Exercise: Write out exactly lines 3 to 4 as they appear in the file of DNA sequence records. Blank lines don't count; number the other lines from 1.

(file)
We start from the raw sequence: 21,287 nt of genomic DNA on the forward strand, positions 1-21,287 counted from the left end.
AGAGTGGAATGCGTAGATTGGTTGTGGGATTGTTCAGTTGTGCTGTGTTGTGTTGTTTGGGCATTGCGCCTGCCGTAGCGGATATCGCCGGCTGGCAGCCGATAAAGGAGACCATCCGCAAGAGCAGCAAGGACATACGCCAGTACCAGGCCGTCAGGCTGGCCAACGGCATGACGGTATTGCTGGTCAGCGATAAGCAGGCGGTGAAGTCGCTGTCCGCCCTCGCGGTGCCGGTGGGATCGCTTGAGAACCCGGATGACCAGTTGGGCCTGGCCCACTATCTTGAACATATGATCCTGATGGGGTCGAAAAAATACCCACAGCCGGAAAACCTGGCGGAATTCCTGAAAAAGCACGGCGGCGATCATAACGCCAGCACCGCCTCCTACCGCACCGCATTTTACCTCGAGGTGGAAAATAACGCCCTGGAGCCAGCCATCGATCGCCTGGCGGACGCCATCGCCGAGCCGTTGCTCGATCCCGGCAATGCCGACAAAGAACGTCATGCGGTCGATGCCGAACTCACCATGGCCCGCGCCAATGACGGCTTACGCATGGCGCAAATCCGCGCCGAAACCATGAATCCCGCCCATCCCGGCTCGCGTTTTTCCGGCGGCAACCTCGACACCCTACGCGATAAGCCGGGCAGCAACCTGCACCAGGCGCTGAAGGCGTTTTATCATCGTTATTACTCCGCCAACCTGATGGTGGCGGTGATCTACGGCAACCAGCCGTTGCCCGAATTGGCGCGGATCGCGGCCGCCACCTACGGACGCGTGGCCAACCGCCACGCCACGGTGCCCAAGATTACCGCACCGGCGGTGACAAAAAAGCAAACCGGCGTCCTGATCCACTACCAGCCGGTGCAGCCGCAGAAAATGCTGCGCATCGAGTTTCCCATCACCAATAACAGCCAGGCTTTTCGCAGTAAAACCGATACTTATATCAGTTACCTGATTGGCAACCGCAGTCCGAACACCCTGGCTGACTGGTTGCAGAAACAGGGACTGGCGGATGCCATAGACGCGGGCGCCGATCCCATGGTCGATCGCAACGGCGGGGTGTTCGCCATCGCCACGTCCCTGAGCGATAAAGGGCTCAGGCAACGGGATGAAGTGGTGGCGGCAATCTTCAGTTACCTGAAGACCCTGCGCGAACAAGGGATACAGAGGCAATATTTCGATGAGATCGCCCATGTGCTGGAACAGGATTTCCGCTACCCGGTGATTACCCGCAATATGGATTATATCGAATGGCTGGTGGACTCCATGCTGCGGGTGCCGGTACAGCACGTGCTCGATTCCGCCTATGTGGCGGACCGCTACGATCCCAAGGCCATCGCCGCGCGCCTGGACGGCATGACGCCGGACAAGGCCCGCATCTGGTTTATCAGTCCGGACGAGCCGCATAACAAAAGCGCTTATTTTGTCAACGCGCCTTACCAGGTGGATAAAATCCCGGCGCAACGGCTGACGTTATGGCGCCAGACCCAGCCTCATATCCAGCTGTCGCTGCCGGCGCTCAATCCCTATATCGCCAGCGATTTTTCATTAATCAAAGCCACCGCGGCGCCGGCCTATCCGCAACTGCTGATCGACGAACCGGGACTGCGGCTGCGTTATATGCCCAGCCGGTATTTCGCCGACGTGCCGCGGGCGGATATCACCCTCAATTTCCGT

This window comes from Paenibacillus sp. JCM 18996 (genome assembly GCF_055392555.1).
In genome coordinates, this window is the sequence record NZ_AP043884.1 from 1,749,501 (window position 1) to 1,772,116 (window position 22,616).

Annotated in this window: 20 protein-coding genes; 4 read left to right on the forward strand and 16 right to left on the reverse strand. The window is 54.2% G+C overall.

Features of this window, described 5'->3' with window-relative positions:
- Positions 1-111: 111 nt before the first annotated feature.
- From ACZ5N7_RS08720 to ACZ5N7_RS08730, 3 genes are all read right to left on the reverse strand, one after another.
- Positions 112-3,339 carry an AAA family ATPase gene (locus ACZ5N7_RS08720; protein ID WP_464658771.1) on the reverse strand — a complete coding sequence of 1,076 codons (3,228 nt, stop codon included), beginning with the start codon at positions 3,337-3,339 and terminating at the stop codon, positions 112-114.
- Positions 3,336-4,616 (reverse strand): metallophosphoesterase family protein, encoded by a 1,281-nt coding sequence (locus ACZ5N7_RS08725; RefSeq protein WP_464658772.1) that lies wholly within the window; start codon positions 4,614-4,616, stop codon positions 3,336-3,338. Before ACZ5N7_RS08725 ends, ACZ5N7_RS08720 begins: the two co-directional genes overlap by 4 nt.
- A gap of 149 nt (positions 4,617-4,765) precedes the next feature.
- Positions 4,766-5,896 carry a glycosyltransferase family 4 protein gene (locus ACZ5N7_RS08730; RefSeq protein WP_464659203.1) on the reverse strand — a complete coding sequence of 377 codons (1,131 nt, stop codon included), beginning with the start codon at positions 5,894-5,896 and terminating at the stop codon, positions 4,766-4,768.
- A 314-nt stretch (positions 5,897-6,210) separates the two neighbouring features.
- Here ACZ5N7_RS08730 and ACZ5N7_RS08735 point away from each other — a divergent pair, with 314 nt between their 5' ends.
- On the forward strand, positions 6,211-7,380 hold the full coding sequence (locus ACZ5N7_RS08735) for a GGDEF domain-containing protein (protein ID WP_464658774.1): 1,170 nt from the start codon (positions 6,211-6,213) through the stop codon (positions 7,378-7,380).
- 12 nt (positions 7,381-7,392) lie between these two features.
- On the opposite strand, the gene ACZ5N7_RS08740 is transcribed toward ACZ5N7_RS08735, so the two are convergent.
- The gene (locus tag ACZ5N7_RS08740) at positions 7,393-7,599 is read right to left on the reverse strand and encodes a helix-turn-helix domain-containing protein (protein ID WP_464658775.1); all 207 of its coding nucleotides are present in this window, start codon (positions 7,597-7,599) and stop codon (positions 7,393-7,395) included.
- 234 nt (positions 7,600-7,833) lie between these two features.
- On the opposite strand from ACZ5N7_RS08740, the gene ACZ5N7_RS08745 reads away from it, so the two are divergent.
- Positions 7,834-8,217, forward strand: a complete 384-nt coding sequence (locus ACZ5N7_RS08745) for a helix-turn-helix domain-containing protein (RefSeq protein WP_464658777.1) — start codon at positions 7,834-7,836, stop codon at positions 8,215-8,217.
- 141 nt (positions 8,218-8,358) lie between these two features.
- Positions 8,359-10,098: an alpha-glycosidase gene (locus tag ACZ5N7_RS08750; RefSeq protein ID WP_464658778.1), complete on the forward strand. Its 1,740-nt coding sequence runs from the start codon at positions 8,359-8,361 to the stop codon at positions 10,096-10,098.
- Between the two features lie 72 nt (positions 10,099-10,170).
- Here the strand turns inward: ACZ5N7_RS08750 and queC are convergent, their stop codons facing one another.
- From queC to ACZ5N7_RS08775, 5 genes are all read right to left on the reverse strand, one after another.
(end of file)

This window comes from Paenibacillus sp. JCM 18996 (genome assembly GCF_055392555.1).
In genome coordinates, this window is the sequence record NZ_AP043884.1 from 1,749,501 (window position 1) to 1,772,116 (window position 22,616).